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How Much Do French Politicians Earn?

Tuesday 08 April 2014

There are four levels of government in France each with a flotilla of politicians, most of whom pick up a monthly cheque.

Despite the reputation that France carries as one of the most centralised democracies in the world, it has three tiers of local government - communes, departments and regions.

Indeed, with the emergence in recent years of inter-communal bodies, in many areas of rural France there are now four levels of local government. There are also 'cantons', but these areas now merely serve as constituencies for elections to the departmental councils.

So just what do the politicians in these echelons of government earn? There follows a quick summary below, which excludes consideration of pensions and loss of office payments to which many are entitled.


There are nearly 37,000 communes, the lowest tier of government in France. Some are large towns, whilst others have fewer than 10 habitants, and around 1000 with fewer than 50, but all with their own mayor.

The level of remuneration of the mayor is determined primarily by the size of the population.

At the bottom end, in a parish with less than 500 habitants the maximum remuneration is €7,775 pa. It rises to €14,141 pa for a population of up to 1000 and €19, 615 pa for a population of up to 3,499.

Beyond the small villages, the salaries start to rise very substantially, starting at €25,089 pa for the smallest towns, up to €66,145 pa in the largest towns.

In the cities the level of remuneration rises to above €100,000 pa depending on the size of the city.

Deputies in the communes are also on the payroll and earn around half that of the mayors.

As for the general body of elected representatives, that is a matter for local determination, subject to a national formula, but in most cases is not significant.


With the increasing realisation that small parishes are no longer viable political entities, new inter-communal groupings have emerged, and which, since January 2014, have been made obligatory by the government and now cover most areas of the country.

Although they assume some of their powers and responsibilities these new bodies do not replace the communes. The pattern of these inter-communal arrangements are also very varied, and frequently overlapping.

The salary of the 'Président' of the principal inter-communal bodies will vary according to the population, from around €6,000 pa at the bottom end up to 66,145 pa in the largest urban conglomerations.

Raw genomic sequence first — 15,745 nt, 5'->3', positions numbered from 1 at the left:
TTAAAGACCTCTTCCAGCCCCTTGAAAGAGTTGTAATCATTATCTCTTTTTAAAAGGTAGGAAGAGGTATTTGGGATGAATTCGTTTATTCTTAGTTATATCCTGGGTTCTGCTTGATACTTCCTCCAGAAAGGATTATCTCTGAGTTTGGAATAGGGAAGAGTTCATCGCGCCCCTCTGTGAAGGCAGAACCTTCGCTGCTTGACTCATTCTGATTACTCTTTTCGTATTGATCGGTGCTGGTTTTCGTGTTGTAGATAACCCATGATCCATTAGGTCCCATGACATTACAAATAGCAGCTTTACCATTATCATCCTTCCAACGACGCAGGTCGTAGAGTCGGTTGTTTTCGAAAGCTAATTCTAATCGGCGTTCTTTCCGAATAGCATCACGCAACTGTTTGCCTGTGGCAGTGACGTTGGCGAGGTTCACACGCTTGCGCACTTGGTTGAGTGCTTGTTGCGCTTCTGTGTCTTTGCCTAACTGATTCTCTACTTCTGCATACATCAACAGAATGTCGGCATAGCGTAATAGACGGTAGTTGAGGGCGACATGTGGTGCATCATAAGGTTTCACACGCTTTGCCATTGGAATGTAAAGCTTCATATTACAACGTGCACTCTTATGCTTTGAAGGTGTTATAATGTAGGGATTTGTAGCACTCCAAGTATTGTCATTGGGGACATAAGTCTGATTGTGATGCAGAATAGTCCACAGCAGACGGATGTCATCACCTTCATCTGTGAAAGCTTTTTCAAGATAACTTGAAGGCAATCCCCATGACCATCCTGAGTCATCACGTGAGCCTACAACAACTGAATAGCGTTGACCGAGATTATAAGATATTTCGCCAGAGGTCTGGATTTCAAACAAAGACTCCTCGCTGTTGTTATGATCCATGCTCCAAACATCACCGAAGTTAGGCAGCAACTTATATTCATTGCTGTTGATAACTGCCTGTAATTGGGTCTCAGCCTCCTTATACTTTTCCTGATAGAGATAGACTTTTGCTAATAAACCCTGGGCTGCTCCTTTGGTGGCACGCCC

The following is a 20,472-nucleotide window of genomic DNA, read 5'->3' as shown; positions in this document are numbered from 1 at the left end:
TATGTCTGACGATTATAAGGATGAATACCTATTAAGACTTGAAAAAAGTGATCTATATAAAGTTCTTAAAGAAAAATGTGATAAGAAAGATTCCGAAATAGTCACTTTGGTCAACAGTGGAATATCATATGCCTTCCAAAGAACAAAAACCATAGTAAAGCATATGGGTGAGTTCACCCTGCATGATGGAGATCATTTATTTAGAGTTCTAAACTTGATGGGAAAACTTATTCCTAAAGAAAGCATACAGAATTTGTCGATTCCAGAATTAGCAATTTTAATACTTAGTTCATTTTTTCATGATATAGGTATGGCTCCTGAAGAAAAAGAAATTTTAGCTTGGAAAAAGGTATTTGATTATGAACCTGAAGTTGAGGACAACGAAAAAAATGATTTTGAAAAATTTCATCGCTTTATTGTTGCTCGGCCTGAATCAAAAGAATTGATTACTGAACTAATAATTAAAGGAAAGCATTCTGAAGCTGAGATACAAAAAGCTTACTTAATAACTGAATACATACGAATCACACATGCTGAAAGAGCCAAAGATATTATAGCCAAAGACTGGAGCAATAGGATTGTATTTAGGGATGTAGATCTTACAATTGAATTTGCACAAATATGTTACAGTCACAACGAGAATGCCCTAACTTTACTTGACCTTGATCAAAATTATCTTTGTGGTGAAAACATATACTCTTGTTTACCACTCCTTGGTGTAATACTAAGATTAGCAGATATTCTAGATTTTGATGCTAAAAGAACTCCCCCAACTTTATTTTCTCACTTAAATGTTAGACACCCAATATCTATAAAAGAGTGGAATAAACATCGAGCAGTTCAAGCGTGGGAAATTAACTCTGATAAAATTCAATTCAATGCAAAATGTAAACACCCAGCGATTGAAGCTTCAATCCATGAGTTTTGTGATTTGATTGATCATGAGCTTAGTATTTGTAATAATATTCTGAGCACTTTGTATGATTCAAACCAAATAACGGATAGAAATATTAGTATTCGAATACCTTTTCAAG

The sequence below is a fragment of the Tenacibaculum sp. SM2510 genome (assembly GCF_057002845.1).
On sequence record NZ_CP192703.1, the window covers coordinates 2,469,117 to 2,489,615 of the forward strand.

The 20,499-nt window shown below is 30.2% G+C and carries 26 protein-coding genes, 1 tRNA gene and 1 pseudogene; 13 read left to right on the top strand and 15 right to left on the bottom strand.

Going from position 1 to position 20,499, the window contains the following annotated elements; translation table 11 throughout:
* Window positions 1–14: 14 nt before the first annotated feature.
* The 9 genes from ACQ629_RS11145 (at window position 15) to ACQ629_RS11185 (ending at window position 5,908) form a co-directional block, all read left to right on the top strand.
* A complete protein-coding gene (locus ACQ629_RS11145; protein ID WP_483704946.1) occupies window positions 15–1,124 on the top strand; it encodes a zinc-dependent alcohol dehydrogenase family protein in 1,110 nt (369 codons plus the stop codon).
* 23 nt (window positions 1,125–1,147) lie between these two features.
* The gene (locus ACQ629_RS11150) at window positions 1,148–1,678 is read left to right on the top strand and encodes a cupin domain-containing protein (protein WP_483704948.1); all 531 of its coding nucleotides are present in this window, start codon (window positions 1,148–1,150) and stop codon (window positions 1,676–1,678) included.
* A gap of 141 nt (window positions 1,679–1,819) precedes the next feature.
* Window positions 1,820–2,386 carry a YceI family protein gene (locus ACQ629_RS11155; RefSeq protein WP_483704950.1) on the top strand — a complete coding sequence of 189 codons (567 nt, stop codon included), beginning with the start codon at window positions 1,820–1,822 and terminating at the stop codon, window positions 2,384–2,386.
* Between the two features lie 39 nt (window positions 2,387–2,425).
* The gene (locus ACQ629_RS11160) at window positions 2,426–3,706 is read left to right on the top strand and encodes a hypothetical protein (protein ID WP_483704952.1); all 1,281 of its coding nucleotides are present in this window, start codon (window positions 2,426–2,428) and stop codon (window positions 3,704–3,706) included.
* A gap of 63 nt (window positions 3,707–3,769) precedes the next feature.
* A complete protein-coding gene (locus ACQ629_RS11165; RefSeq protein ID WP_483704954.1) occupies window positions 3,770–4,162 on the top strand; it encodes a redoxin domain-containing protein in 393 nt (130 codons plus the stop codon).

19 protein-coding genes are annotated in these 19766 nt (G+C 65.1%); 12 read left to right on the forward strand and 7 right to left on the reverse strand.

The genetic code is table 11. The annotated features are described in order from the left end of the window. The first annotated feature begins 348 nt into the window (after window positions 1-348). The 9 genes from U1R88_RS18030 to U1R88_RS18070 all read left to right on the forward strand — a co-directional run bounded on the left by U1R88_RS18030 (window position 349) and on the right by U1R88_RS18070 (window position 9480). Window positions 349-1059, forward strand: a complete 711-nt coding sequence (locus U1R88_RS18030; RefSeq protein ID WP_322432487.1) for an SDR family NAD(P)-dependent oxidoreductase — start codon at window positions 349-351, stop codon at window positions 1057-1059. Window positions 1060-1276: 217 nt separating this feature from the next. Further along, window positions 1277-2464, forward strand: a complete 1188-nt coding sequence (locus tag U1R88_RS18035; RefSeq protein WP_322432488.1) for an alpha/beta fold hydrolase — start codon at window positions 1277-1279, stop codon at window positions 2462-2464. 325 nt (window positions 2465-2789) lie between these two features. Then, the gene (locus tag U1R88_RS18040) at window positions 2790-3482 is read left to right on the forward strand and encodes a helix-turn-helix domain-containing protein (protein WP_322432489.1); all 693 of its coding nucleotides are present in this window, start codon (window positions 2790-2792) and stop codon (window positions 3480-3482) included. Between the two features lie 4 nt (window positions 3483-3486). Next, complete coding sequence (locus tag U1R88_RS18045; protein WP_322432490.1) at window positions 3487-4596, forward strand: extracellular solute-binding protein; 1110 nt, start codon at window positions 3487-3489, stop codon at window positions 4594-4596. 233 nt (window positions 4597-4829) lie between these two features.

Their deputies also receive a salary of around half that of the Président, and in larger inter-communal bodies, the elected representatives also receive a small monthly remuneration.


In the 101 departments (96 in mainland France) each elected representative (Conseiller général) receives a monthly salary, which varies between €1,524 to €2,661 per month, depending on the size of the population.

The Président of the conseil général receives a salary of €66,145 pa, whatever the size of the department. They may also receive accommodation and use of an official car.

Their deputies also receive a modest salary of up to €3,725 pa.


In the 27 regions (22 in mainland France) each Conseiller régional receives between €1,521 and €2,927.

The Président of a conseil régional receives a salary of €66,145, whatever the size of the department. They may also receive accommodation and use of an official car.

Their deputies also receive a salary of up to €3,725 pa.

National Politicians

At the national level there is a very comfortable existence for politicians, who all received a substantial monthly salary, with an attractive range of fringe benefits.

In the Lower House the Députés earn €12, 870 a month, to which must be added €9,504 a month for office support, together with free first class rail travel.

In the Upper House, the Sénateurs take home €13,340 a month, to which is added €7,548 for office support, and free first class rail travel.

The salaries of Ministers were reduced by 30% when President Hollande came to power, but they still manage to take home around €12,697 a month, together with official accommodation and transport.

As for the Prime Minister and the President their basic salary is around €15,000 per month, but with other trappings of office that a minor Prince would envy.

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